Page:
After the unanimous approval of those voting, the Church was considered born. Then immediately Joseph ordained Oliver to be an elder in the newborn church. He had the authority of the higher priesthood, and the sustaining vote of the church members to do that. That was not just an ordination to the priesthood, which can be done outside of the church, as in the case of their previous ordinations. Oliver was now an elder of the newly organized Church. Then Oliver ordained Joseph to be an elder also (DHC I:77-78).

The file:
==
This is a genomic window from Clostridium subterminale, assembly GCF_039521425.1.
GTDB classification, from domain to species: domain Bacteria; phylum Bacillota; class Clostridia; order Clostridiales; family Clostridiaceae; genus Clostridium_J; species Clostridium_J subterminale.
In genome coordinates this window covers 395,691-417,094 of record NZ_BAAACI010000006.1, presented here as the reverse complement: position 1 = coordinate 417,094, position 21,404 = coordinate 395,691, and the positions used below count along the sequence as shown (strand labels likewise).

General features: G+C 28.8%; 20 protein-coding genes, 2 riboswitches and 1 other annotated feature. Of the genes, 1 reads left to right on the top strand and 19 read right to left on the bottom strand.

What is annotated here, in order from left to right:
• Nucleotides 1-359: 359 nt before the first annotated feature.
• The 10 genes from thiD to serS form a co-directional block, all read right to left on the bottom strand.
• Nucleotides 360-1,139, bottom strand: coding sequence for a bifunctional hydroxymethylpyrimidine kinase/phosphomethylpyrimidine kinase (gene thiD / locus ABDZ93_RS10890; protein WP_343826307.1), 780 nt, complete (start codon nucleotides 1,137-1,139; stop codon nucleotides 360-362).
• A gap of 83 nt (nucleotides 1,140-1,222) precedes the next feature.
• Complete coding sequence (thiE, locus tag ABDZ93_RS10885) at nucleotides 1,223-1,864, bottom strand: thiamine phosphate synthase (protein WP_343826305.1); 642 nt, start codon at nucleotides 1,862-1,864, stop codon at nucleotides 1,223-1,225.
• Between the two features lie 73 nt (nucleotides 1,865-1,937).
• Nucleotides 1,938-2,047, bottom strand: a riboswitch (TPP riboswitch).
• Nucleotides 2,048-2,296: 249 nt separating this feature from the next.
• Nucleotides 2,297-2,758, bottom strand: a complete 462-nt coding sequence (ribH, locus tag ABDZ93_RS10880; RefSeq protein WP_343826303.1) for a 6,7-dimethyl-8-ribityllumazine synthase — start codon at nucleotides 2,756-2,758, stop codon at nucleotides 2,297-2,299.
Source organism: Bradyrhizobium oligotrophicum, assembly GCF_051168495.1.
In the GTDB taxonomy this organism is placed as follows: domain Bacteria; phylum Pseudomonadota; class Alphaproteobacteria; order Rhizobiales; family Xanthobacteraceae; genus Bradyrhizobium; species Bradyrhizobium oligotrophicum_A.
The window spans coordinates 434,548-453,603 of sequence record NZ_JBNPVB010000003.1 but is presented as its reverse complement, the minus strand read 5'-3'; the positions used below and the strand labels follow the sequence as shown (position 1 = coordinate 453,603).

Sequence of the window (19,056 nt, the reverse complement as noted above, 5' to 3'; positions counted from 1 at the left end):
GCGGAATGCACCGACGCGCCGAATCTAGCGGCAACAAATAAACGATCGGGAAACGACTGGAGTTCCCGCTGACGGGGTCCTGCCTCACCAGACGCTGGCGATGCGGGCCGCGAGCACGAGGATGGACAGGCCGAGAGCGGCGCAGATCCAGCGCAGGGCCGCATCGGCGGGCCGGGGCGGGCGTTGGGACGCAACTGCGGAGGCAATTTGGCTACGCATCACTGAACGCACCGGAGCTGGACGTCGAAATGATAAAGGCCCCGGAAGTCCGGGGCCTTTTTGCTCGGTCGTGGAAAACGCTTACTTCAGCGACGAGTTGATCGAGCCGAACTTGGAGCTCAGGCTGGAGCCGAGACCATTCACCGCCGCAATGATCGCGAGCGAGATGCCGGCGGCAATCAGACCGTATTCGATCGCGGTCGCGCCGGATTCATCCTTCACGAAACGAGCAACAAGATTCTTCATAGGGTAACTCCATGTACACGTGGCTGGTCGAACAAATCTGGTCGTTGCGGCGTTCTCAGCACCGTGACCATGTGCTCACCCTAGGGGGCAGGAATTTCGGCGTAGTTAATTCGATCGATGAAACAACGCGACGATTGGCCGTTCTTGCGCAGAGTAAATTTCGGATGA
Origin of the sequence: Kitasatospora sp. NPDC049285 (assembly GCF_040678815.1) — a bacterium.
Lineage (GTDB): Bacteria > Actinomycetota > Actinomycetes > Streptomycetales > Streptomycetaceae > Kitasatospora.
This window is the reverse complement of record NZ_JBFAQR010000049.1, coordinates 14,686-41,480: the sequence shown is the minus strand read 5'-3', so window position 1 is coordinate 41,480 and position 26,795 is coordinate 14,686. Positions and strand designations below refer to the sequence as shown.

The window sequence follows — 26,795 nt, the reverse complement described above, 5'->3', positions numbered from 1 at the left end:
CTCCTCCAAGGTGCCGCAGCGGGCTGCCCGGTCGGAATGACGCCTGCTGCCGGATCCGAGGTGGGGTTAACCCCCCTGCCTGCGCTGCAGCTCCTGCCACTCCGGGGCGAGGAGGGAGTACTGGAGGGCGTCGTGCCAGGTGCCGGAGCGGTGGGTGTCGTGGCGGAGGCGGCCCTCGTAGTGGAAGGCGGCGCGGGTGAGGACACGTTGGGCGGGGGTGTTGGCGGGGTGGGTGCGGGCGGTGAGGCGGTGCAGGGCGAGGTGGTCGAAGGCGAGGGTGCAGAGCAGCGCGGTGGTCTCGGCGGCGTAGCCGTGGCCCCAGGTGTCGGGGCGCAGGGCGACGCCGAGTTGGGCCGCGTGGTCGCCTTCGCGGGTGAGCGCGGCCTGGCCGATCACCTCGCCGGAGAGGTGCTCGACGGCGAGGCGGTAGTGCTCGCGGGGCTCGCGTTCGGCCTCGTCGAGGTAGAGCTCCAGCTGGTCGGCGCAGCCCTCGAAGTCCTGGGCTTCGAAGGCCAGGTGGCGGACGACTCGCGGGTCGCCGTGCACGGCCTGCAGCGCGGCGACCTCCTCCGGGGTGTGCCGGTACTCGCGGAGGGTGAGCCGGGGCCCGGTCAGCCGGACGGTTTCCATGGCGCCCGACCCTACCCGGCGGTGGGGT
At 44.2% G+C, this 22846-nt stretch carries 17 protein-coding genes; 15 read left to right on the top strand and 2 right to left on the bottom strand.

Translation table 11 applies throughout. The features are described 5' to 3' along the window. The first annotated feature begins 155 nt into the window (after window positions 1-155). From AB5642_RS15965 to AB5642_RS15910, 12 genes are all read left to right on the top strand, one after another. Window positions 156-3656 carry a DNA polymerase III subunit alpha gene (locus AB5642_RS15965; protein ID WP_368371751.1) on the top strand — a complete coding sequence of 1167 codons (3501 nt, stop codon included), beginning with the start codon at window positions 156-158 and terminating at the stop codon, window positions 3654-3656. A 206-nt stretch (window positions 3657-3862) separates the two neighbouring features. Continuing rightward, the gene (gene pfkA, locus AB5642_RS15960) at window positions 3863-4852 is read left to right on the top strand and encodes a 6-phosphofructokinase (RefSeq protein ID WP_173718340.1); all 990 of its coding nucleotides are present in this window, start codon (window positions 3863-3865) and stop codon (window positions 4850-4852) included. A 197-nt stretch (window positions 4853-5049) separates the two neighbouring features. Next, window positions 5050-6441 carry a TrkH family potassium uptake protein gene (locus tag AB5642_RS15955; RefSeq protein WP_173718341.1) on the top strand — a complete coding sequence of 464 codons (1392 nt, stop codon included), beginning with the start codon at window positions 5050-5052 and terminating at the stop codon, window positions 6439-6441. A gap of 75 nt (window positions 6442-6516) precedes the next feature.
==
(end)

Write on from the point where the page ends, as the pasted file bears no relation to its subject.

This is the answer to the question posed at the first of the article of how to get members of the Church before there is a church in order to have them sustain the leaders of the Church. To me it is important that the answer is that first one gets physical candidates using the physical priesthood, and then they vote to accept the spiritual priesthood leaders and formally organize the Church. And it is all very reminiscent of the creation of life.